May 15, 2020
Do you remember March? I mean the part of March before we went into lockdown. It seems so long ago. Tonight will mark our ninth Shabbat in isolation. For eight of those weeks I have baked my own challah, and it has become one of my most fulfilling new weekly rituals. As with most Jewish customs, the underlying benefits are so much more meaningful than the act itself. With the help of the following famous quotes, I want to share with you three life lessons this Shabbat ritual has taught me, giving me perspective beyond baking bread.
“All great achievements require time.” – Maya Angelou Baking challah takes time and requires patience. Each Friday morning when I take out the Friedman family recipe, I have to ensure I have everything I need, including time, to create bread that will bring our Shabbat in with sweetness and joy. So much of the week is spent rushing as I try to do things as efficiently as possible, but baking challah requires me to slow down. Patience is needed when kneading the dough, when waiting for it to rise three times, and especially when waiting to eat it after the candles have been lit, rather than straight out of the oven. The sacred act of baking challah is a reminder that all achievements – both big and small – take time.
“To get the full value of joy you must have someone to divide it with.” – Mark TwainIt took me a few weeks to get the recipe right, but now that I have, I am finding such joy in sharing our challah. Each week I choose one or two new people to bake challah for. I love having the challah for our own small table, but the joy of baking and preparing for Shabbat is amplified by giving it away. Somehow sharing the challah, baked with patience in my kitchen, is a different type of joy than giving a gift or delivering flowers. A new found beauty in Shabbat is the way I can stretch Shabbat joy and ritual beyond my own home.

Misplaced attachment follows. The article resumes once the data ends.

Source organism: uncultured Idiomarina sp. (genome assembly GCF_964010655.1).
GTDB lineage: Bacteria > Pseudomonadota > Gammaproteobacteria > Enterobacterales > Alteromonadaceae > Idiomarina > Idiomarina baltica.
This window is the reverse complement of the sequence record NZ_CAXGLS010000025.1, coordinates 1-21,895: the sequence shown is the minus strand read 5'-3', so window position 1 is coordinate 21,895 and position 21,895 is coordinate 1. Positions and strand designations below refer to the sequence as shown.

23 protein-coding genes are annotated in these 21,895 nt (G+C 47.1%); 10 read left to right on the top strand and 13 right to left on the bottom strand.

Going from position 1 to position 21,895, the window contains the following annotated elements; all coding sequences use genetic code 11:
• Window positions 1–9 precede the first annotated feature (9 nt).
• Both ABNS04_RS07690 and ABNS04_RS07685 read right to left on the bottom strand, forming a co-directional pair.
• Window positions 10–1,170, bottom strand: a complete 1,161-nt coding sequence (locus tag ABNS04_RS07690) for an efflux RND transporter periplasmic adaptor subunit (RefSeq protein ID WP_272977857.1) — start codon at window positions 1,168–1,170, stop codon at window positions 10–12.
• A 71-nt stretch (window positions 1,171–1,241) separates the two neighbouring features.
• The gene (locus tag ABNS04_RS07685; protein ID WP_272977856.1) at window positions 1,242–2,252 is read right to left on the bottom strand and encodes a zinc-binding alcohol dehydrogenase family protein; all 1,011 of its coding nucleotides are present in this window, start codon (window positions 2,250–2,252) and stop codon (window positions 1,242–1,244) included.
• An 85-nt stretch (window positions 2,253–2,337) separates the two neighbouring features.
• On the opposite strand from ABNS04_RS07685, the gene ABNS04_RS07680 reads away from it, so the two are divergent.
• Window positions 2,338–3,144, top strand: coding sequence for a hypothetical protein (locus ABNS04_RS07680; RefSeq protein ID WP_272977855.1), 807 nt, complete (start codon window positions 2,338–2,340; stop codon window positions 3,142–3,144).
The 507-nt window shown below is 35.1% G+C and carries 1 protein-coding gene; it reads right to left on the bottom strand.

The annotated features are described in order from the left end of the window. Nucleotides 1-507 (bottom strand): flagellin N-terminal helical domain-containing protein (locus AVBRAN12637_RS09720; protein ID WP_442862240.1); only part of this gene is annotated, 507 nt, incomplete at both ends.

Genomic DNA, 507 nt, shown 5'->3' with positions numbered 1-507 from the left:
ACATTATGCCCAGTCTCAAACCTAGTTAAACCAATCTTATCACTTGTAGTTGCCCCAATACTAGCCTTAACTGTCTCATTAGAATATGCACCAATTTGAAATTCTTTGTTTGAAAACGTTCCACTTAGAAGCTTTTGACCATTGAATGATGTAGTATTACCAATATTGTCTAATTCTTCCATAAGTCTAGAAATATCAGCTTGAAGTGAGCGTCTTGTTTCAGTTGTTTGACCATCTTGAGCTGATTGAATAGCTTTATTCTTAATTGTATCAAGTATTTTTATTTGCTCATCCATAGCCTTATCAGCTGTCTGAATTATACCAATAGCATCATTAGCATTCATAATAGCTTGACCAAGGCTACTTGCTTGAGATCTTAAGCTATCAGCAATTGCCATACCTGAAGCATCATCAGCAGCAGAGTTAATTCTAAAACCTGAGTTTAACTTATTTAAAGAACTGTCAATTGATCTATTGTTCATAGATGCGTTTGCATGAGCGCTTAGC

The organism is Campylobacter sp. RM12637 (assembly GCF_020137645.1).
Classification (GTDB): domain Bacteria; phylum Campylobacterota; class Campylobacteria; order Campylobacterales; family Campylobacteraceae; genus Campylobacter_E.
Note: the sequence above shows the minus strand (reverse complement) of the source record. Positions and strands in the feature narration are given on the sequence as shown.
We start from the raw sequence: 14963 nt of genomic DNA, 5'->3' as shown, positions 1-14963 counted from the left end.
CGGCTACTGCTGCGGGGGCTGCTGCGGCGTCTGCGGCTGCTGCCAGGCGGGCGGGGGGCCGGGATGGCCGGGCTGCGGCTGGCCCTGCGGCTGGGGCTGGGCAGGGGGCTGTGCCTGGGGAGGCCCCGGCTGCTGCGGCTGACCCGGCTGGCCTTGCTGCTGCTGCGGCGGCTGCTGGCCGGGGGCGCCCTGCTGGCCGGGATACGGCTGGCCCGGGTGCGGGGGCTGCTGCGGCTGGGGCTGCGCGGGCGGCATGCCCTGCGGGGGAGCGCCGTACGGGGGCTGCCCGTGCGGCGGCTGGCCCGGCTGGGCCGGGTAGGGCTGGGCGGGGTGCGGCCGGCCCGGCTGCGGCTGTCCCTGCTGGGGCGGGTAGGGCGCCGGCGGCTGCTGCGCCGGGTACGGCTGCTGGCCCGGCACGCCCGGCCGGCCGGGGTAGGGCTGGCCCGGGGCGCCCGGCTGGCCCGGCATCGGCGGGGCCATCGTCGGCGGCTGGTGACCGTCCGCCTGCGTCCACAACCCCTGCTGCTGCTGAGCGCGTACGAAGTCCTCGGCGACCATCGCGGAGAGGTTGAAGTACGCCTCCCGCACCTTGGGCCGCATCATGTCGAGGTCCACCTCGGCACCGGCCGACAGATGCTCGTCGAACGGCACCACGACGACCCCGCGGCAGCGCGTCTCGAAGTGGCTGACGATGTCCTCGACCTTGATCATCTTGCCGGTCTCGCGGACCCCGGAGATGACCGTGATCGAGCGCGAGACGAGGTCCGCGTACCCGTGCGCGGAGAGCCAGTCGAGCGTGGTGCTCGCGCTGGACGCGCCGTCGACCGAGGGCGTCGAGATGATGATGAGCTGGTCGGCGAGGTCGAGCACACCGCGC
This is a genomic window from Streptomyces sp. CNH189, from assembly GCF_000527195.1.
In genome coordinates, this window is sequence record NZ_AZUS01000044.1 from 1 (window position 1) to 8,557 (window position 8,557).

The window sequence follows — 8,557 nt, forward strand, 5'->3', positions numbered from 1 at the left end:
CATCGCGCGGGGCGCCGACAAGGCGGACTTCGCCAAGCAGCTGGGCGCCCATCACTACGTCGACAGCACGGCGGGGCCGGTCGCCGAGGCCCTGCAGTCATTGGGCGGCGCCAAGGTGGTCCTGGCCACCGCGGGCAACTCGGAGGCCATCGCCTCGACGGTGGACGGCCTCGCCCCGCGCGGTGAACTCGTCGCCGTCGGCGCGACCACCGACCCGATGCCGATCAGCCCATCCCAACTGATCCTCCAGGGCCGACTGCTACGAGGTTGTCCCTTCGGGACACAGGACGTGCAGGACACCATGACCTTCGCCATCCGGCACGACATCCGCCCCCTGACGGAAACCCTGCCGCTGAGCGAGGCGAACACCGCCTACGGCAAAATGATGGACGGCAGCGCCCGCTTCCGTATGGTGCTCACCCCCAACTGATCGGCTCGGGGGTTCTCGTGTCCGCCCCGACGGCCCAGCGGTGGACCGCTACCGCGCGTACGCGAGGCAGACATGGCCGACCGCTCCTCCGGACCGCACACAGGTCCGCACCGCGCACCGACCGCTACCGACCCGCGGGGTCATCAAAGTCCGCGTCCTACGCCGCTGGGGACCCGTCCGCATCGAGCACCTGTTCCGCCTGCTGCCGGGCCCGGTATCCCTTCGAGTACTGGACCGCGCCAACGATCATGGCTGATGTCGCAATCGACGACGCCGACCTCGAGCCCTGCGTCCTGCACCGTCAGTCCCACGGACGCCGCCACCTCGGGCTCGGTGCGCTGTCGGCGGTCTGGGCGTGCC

“Always walk through life as if you have something new to learn, and you will.” – Vernon HowardEach week I am learning more about the challah process. I have improved, but not perfected it – and I don’t know that I ever will. I keep returning to the process, remembering the lessons from the week before, iterating from what I have learned and testing the result. I view this as a helpful life lesson and a good reminder at the end of each week. What did I learn this week that I can bring into next week? What can I tweak a bit to make next week a bit better? Where the challah is concerned, my most recent lesson is the double egg wash – try it -it makes a big difference!
As we enter week ten of quarantine, and perhaps begin to integrate new opportunities into our lives, what have you learned from the last ten weeks that you want to keep with you? For me, the lessons from the challah – patience, spreading joy and continuing to learn and iterate, are lessons I want to hold close and continue to think about and work with as we continue to move through this global experience of lockdown.